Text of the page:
If making art is part of your life and you find it difficult to choose subjects, remember to examine all your life experiences, surroundings, views and belongings. When you encounter the parts you love, you will have the beginnings of a piece that you will enjoy spending time on, which ultimately translates to a good piece of art.This is my dad with his great-niece Claire, who had just lost her grandpa. I drew this in the year after my Dad died, and was somewhat fearful that I’d cry the entire time. Instead, it felt as if I was spending time with my Dad every time I worked on the piece.
This many! If you compare the photos to those in the January 13 posting, progress is evident. It is a bit random, as I choose what to work on based upon 2 things: degree of wetness and colors already mixed on the palette.
In what passes for winter in Tulare County, sometimes it gets cold and gray. Count on it in the flatlands. Moan and complain about it in Three Rivers. If you’re smart, you’ll just drive up a ways and voila! Sunshine! That is what Michael and I did on Saturday. Ever been to Hospital Rock? I had, but only to the upper parts and not to the river. The interesting thing is this: I recognized the rocks because I have drawn them! As always, I was looking for light but seriously distracted by the lovely old rockwork. Under the photos, I will put my opinion of how each photo would be useful to an artist.
There was a bridge across the river (middle fork of the Kaweah) until it washed out in the ’55 flood and a wall was added for a viewing platform. This has the clear detail necessary for a pencil drawing, but probably not the best choice of subjects because it is sort of an odd structure. Those sorts of things make sense in photos but cause an art viewer to wonder what the heck it is!
There are inexplicable stairs all around. Clearly this was constructed in an earlier era before evidence of humanity was forbidden (except signs with cautions and warnings.) This has good clear detail for a pencil drawing, but not a great one because there is no visible sunlight. The person could be included or left out, depending on how much fiddly detail one wanted to do. If the face was showing, I’d say FORGET IT – NO FACES SMALLER THAN AN EGG! (ok, I might not shout, but I’d be very adamant on this point.)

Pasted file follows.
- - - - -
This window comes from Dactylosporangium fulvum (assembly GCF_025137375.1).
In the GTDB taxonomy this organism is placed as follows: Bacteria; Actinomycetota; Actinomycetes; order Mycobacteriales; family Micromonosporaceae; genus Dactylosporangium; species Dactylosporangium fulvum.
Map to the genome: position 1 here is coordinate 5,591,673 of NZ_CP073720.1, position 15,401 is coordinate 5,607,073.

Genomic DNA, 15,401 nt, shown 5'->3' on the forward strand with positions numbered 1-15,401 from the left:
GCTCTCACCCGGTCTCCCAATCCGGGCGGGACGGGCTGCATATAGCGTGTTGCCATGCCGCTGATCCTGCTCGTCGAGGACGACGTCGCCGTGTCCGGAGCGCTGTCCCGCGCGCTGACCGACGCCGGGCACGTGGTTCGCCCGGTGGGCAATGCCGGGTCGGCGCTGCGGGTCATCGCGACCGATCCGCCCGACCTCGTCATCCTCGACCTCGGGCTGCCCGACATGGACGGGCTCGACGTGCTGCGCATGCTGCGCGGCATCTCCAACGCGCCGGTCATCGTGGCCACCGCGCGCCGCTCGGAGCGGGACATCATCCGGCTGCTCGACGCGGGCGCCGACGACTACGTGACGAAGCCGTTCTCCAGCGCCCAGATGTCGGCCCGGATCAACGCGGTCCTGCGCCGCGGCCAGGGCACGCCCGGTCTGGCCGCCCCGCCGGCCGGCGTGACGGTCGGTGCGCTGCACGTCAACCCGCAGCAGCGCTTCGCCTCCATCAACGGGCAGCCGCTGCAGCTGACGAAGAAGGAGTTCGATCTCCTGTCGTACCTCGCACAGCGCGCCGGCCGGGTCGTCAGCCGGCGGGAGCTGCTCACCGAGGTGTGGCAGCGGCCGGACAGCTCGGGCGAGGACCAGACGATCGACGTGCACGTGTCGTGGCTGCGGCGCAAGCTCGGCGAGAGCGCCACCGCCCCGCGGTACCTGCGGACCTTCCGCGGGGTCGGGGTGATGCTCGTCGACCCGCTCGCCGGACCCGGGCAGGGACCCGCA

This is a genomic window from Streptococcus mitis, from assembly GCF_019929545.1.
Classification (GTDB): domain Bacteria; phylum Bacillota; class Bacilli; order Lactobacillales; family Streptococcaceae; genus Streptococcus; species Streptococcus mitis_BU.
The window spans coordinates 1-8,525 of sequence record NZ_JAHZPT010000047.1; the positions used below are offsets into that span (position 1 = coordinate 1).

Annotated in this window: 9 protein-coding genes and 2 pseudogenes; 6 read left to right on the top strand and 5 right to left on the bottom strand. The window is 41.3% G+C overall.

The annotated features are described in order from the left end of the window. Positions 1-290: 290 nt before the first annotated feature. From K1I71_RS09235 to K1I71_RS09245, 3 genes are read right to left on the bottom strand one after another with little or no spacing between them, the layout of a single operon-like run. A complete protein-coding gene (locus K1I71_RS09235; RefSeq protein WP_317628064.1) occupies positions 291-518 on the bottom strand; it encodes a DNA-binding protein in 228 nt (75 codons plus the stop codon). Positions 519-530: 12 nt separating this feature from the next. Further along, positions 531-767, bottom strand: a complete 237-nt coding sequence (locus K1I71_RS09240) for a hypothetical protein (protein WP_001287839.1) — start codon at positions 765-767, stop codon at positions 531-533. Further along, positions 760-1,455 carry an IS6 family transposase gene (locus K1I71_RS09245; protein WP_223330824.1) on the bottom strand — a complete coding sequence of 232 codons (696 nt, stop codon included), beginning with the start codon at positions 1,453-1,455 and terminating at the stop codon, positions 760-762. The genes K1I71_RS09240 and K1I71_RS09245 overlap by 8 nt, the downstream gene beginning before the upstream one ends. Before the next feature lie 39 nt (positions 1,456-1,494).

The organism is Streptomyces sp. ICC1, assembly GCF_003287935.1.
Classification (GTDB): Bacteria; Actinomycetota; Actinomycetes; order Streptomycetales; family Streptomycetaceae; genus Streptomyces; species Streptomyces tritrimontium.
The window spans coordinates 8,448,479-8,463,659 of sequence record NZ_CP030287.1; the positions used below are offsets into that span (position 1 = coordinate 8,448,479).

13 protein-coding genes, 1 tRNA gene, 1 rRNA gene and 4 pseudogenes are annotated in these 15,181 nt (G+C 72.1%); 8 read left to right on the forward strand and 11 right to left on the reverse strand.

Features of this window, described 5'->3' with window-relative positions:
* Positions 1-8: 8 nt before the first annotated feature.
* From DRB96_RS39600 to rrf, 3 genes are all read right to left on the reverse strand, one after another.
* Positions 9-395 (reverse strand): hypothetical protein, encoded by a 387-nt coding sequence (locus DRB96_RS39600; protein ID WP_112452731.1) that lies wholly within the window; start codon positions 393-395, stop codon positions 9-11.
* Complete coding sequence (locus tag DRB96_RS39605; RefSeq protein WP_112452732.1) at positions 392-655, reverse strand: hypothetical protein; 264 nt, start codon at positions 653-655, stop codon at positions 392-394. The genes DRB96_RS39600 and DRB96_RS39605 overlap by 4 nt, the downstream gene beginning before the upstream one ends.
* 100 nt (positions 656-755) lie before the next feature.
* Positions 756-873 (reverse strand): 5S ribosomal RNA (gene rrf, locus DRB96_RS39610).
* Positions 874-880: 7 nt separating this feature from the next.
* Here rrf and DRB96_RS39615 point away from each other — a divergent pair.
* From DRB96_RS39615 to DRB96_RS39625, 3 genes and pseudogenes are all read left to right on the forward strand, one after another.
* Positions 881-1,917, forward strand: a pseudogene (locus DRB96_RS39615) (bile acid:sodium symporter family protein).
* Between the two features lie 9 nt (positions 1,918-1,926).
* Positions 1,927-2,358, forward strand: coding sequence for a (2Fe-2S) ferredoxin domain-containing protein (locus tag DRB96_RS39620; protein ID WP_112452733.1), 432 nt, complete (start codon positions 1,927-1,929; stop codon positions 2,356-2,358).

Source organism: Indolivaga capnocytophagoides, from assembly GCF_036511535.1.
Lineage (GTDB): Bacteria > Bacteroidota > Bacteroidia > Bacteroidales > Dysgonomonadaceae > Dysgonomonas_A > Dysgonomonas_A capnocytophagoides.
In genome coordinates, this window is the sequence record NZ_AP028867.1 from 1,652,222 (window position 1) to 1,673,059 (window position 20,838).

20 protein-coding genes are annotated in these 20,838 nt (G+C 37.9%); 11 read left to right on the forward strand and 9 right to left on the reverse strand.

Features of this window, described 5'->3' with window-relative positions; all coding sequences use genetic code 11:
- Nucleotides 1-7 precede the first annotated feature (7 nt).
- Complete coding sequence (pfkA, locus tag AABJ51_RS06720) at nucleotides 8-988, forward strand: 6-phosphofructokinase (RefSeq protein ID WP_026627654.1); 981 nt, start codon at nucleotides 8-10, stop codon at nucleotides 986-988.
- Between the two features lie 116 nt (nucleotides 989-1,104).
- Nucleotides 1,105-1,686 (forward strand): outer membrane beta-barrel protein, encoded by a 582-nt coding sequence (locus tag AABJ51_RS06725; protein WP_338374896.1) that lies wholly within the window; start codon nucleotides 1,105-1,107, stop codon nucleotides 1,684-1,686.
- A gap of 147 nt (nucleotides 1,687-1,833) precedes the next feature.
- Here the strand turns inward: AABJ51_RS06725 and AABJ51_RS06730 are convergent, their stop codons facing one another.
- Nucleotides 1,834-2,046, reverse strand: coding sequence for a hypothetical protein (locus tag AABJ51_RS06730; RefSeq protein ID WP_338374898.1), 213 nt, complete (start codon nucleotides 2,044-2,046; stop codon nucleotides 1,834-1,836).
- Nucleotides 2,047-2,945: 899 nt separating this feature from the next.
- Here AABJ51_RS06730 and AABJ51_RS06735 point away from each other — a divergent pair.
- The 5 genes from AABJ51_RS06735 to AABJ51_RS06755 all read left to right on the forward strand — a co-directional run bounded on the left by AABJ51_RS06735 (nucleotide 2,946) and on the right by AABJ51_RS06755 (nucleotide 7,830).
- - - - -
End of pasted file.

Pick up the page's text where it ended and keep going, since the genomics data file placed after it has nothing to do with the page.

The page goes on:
I recognized this little waterfall – it had my friend’s parents standing to the left in the picture that I drew. This would make a nice pencil drawing – great contrast but not enough color for a painting.
Would the Park allow a trail to be built beneath a rock like this now?? Would they even allow the rock to remain? There are no warning signs – amazing! This photo is good for documentation only – the subject is too weird for art.
The Paradise Bridge was replaced in the early ’90s (Michael worked on that project) and it washed out in the ’97 flood, which was only about 1/4 of the water experienced in the flood of ’55! I wasn’t born yet. (Just had to throw that in in case you were wondering.) This would make a drawing and maybe a painting but I’d have to think about what to do with that heavy-looking tree leaning out to the right.
Hard to imagine it washing out. This photo is good for documentation only.Too much texture and the main subject is too small for a good drawing. In case you are wondering, I learned this the hard way.
What do you think?